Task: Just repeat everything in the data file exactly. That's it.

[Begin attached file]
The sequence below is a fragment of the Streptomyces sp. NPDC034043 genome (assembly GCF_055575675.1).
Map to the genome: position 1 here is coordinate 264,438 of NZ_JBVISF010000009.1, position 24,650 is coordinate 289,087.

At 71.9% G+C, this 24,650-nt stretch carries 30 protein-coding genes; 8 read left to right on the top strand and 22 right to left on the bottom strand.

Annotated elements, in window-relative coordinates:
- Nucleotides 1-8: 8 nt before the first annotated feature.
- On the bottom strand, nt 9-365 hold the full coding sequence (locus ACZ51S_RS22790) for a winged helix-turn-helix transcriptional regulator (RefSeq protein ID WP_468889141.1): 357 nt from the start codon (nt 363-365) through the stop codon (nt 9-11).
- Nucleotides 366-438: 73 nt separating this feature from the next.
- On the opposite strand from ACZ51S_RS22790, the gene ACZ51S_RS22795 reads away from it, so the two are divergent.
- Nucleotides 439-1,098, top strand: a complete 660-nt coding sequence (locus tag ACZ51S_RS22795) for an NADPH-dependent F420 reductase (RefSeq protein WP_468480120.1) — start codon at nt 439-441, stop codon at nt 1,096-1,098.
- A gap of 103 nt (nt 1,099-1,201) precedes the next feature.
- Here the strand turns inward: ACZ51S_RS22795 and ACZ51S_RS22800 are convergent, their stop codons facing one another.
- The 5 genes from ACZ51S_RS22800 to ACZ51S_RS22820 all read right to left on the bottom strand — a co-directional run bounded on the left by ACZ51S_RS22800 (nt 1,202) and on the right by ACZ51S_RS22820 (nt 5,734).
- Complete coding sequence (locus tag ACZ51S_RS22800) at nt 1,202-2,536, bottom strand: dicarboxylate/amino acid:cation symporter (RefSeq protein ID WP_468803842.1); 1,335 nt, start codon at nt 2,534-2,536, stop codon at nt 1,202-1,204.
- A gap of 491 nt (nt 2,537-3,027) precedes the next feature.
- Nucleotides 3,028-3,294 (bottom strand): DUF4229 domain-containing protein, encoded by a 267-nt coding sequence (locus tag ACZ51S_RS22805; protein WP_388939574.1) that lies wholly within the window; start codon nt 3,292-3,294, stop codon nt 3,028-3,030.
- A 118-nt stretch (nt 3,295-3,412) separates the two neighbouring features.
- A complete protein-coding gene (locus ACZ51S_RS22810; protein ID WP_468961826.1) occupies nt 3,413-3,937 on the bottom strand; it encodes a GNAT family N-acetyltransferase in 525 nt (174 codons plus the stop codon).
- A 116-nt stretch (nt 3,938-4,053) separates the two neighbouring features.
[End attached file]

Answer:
The sequence below is a fragment of the Streptomyces sp. NPDC034043 genome (assembly GCF_055575675.1).
Map to the genome: position 1 here is coordinate 264,438 of NZ_JBVISF010000009.1, position 24,650 is coordinate 289,087.

At 71.9% G+C, this 24,650-nt stretch carries 30 protein-coding genes; 8 read left to right on the top strand and 22 right to left on the bottom strand.

Annotated elements, in window-relative coordinates:
- Nucleotides 1-8: 8 nt before the first annotated feature.
- On the bottom strand, nt 9-365 hold the full coding sequence (locus ACZ51S_RS22790) for a winged helix-turn-helix transcriptional regulator (RefSeq protein ID WP_468889141.1): 357 nt from the start codon (nt 363-365) through the stop codon (nt 9-11).
- Nucleotides 366-438: 73 nt separating this feature from the next.
- On the opposite strand from ACZ51S_RS22790, the gene ACZ51S_RS22795 reads away from it, so the two are divergent.
- Nucleotides 439-1,098, top strand: a complete 660-nt coding sequence (locus tag ACZ51S_RS22795) for an NADPH-dependent F420 reductase (RefSeq protein WP_468480120.1) — start codon at nt 439-441, stop codon at nt 1,096-1,098.
- A gap of 103 nt (nt 1,099-1,201) precedes the next feature.
- Here the strand turns inward: ACZ51S_RS22795 and ACZ51S_RS22800 are convergent, their stop codons facing one another.
- The 5 genes from ACZ51S_RS22800 to ACZ51S_RS22820 all read right to left on the bottom strand — a co-directional run bounded on the left by ACZ51S_RS22800 (nt 1,202) and on the right by ACZ51S_RS22820 (nt 5,734).
- Complete coding sequence (locus tag ACZ51S_RS22800) at nt 1,202-2,536, bottom strand: dicarboxylate/amino acid:cation symporter (RefSeq protein ID WP_468803842.1); 1,335 nt, start codon at nt 2,534-2,536, stop codon at nt 1,202-1,204.
- A gap of 491 nt (nt 2,537-3,027) precedes the next feature.
- Nucleotides 3,028-3,294 (bottom strand): DUF4229 domain-containing protein, encoded by a 267-nt coding sequence (locus tag ACZ51S_RS22805; protein WP_388939574.1) that lies wholly within the window; start codon nt 3,292-3,294, stop codon nt 3,028-3,030.
- A 118-nt stretch (nt 3,295-3,412) separates the two neighbouring features.
- A complete protein-coding gene (locus ACZ51S_RS22810; protein ID WP_468961826.1) occupies nt 3,413-3,937 on the bottom strand; it encodes a GNAT family N-acetyltransferase in 525 nt (174 codons plus the stop codon).
- A 116-nt stretch (nt 3,938-4,053) separates the two neighbouring features.